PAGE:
These are the words that came back to haunt him when he moved to Big Sur. No sooner had he settled here, hoping to separate himself from what he called “The Air-Conditioned Nightmare,” that thousands of people sought him out to shake his hand, to ask his advice, and to bombard him with their own visions and predictions. Day after day, year after year, when all Miller wanted was a little privacy, they struggled up the steep dirt road to his house on Partington Ridge; if there was a fornication carnival going on up there, they were damn well going to be in on it. At times it seemed like half the population of Greenwich Village was camping on his lawn. Girls wearing nothing but raincoats showed up at his door in the dead of night, wild turks hitchhiked out from New York with duffel-bags full of everything they owned, drifters arrived from every corner of the nation with sacks of food and whiskey, and destitute Frenchmen came all the way from Paris.
Miller did his best to stem the tide, but it was no use. As his fame spread, his volume of visitors mounted steadily. Many of them had not even read his books. They weren’t interested in literature, they wanted orgies. And they were shocked to find him a quiet, fastidious and very moral man—instead of this raving sexual beast they’d heard stories about. When no orgies materialized, the disappointed cultists drifted on to Los Angeles or San Francisco, or stayed in Big Sur, trying to drum up orgies of their own. Som of the lived in hollow trees, others found abandoned shacks, and a few simply roamed the hills with sleeping bags, living on nuts, berries and wild mustard greens. The ones who didn’t stay went off to spread the word, and with each retelling the stories got wilder and wilder. More people arrived, driving Miller to the brink of despair. He posted a large, insulting sign at the head of his driveway, cultivated a rude manner to make visitors ill at ease, and devised elaborate schemes to keep them from discovering where he lived. But nothing worked. They finally overwhelmed him, and in the process they put Big Sur squarely on the map of national curiosities. Today they are still coming, even though Miller has packed his bags and fled to Europe for what may be a permanent vacation.
The special irony of all of this is that Miller has written more about Big Sur—and praised it more—than any other writer in the world. In 1946 he wrote an essay called “This is My Answer,” which eventually appeared in his book Big Sur and the Oranges of Hieronymus Bosch, published in 1958, long after the first invasion.
“Peace and solitude!” he says. “I have had a taste of it even in America. Mornings on Partington Ridge I would often go to the cabin door on rising, look out over the rolling velvety hills, filled with such contentment, such gratitude, that instinctively my hand went up in a benediction….That is how I like to begin the day….And by God, that is why I came to Big Sur and settled down. I want every day to begin thus…here there is peace and serenity, here there is just a handful of good neighbors and the rest is wild animals, noble trees, buzzards, eagles, and the sea and the sky and the hills and the mountains unending….”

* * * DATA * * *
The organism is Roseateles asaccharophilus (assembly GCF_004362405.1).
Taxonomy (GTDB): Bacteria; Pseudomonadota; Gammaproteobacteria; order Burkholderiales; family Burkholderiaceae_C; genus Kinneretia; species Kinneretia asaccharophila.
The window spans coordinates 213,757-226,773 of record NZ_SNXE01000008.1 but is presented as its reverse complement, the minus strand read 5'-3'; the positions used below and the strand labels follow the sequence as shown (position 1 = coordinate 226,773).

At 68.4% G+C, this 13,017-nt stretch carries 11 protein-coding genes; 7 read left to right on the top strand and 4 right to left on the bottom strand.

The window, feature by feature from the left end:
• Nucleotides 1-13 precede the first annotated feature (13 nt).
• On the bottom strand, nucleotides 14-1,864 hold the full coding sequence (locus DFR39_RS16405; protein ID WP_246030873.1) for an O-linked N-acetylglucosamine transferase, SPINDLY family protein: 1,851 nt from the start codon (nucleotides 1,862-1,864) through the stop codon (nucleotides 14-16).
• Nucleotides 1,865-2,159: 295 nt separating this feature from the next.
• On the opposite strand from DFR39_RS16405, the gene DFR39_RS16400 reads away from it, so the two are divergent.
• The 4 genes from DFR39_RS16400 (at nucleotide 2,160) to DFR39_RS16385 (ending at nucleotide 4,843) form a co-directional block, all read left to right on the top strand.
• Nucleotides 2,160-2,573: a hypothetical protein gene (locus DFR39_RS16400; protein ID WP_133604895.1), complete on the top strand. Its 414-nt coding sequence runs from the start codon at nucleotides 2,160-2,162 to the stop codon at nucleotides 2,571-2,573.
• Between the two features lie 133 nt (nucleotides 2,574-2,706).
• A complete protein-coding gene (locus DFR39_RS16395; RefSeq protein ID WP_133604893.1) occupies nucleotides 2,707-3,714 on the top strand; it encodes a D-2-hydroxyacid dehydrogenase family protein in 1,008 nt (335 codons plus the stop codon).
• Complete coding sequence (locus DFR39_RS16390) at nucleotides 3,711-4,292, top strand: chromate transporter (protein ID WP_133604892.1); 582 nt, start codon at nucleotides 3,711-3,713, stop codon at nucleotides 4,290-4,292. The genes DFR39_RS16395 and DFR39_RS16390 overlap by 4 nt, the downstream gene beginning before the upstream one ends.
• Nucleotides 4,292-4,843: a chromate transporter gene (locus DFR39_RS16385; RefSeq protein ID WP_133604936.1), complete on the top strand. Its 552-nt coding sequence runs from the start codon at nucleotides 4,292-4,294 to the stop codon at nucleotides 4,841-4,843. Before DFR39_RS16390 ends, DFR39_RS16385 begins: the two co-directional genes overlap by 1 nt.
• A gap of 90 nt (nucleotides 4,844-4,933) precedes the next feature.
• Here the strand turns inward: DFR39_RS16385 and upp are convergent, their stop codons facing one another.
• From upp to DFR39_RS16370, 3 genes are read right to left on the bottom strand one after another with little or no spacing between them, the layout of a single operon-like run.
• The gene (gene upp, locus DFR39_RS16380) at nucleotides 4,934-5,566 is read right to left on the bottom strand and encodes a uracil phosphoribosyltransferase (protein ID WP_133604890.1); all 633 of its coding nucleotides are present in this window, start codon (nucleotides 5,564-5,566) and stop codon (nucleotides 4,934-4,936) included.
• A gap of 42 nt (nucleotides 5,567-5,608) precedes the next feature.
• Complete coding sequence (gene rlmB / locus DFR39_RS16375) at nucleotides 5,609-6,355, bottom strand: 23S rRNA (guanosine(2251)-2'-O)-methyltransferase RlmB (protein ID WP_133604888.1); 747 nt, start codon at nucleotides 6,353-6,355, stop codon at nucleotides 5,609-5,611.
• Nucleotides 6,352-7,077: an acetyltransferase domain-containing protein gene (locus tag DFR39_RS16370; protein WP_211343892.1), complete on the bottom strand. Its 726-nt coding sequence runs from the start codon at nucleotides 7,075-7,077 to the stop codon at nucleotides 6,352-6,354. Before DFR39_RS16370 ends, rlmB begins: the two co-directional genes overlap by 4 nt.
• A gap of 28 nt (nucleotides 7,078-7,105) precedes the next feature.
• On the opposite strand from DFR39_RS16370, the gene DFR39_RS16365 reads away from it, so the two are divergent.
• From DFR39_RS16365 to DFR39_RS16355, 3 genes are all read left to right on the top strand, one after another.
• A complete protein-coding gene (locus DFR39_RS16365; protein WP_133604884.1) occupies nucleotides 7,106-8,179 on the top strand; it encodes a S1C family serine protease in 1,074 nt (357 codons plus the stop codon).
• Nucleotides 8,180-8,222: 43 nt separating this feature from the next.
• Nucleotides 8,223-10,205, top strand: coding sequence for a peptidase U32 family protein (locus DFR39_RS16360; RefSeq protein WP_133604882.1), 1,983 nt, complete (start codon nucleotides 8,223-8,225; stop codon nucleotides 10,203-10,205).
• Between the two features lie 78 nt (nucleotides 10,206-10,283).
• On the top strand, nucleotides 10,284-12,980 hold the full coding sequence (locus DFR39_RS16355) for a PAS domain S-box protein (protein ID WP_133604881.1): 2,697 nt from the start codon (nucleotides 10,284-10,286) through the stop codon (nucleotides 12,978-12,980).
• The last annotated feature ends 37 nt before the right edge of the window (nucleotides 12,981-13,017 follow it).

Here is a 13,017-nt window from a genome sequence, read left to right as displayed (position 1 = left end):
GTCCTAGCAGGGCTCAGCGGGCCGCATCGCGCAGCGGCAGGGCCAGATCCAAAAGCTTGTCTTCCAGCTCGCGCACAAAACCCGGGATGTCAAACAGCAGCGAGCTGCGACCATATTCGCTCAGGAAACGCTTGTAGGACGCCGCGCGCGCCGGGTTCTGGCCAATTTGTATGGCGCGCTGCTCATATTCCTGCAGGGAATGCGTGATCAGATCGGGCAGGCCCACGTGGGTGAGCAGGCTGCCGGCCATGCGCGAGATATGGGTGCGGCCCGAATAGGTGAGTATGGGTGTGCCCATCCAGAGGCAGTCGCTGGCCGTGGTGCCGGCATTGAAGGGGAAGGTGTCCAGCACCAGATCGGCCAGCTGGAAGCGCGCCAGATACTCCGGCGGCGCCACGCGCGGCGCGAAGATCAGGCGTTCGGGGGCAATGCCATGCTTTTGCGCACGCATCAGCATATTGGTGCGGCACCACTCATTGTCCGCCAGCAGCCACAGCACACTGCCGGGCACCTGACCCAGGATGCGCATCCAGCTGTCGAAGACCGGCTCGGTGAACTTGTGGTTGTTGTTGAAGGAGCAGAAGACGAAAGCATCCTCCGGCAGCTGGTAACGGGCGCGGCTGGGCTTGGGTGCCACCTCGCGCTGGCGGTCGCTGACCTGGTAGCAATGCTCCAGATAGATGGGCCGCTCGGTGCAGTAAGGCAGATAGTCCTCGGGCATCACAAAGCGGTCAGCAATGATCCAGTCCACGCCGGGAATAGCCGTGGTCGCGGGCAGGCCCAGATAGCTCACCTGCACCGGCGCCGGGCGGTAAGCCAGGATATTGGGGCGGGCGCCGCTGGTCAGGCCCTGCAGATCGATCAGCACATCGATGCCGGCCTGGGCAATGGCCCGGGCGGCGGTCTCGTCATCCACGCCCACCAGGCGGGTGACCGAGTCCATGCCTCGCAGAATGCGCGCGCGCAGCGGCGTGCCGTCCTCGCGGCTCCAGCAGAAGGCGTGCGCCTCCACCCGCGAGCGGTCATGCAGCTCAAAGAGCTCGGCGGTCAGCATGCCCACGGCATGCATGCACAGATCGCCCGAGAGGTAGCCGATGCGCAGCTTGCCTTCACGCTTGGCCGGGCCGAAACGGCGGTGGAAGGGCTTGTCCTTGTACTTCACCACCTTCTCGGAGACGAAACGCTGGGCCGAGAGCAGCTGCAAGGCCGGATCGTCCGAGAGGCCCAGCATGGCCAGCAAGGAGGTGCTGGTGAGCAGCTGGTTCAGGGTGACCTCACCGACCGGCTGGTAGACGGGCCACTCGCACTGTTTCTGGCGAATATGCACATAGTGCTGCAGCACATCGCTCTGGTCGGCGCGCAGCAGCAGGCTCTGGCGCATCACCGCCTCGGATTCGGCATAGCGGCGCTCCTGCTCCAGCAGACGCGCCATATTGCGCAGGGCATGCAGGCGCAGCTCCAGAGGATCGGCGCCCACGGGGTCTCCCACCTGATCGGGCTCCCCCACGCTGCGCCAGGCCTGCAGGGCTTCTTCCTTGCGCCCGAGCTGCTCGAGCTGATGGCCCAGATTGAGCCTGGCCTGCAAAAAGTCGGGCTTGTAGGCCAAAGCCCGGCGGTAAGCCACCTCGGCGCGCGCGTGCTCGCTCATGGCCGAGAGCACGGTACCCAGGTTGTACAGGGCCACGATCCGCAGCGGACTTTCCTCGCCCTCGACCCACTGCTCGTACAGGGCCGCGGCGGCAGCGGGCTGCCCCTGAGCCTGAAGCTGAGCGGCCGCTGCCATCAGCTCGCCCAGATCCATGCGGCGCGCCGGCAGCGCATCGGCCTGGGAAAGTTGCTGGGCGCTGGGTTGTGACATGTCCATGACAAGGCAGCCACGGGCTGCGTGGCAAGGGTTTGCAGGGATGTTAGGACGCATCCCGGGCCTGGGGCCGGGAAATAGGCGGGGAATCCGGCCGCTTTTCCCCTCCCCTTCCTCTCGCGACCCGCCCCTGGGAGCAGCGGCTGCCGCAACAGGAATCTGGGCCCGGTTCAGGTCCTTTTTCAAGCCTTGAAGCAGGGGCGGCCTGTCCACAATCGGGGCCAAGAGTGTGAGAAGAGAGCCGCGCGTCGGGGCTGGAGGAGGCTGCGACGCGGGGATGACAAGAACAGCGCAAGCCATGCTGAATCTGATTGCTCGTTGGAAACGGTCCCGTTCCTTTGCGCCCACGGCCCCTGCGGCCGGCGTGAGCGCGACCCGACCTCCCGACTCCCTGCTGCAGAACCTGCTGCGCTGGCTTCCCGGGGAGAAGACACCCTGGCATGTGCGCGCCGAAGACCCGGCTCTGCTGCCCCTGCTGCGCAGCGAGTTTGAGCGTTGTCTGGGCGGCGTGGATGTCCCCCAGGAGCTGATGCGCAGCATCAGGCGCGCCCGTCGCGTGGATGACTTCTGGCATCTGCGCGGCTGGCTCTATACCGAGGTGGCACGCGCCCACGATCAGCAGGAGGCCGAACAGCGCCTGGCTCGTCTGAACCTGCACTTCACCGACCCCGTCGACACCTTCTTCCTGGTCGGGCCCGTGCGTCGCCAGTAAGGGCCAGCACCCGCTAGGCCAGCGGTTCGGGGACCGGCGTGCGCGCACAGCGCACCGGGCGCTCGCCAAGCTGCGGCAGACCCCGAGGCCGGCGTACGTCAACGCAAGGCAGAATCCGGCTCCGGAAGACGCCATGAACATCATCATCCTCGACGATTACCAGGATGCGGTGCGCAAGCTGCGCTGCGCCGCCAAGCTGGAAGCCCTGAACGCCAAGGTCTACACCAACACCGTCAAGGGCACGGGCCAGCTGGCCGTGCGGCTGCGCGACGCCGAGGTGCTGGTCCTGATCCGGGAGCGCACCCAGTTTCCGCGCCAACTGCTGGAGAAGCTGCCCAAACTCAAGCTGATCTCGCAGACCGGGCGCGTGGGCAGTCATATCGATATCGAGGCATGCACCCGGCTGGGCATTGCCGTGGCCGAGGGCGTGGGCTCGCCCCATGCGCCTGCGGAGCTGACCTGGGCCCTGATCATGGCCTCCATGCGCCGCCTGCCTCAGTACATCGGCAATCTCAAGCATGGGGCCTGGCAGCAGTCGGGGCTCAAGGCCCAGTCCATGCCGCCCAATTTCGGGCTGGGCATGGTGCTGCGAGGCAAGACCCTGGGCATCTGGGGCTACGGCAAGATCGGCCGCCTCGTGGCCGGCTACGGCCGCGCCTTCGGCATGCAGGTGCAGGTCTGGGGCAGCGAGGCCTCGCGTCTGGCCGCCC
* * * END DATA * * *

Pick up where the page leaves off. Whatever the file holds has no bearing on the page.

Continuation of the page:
Needless to say the day would come when Miller could look out his front door and see a lot more than trees, wild animals and a handful of good neighbors. On some mornings he would forego the benediction in order to shake his fist at the horde of geeks who had gathered in his yard. But his was a special case; he was a marked man. The rest of Big Sur has put up a stern resistance, and , although the battle was lost from the very beginning, the steamroller of progress has made slow headway here. In some spots, in fact, it has bogged down altogether.
There are people here without the vaguest idea of what is happening in the rest of the world. They haven’t read a newspaper in years, don’t listen to the radio, and see a television set perhaps once a month when they go into town.
To read a New York Times in Big Sur can be a traumatic experience. After living here a few months you find it increasingly difficult to take that mass of threatening, complicated information very seriously. Sitting here on a cliff above a rocky beach, on the edge of a vast and empty ocean, with the hills stacked up behind you like a great wall against the chaos of war and politics, the world of the The New York Times seems unread and altogether foreign, so completely opposed to the silence and the beauty of this coast that you sometimes wonder how the people who live in that world can hold on to their sanity. Not all of them do, of course. People are losing their grip every day. Thousands have cracked up from reading too many newspapers, and countless others have gone under for no apparent reason at all.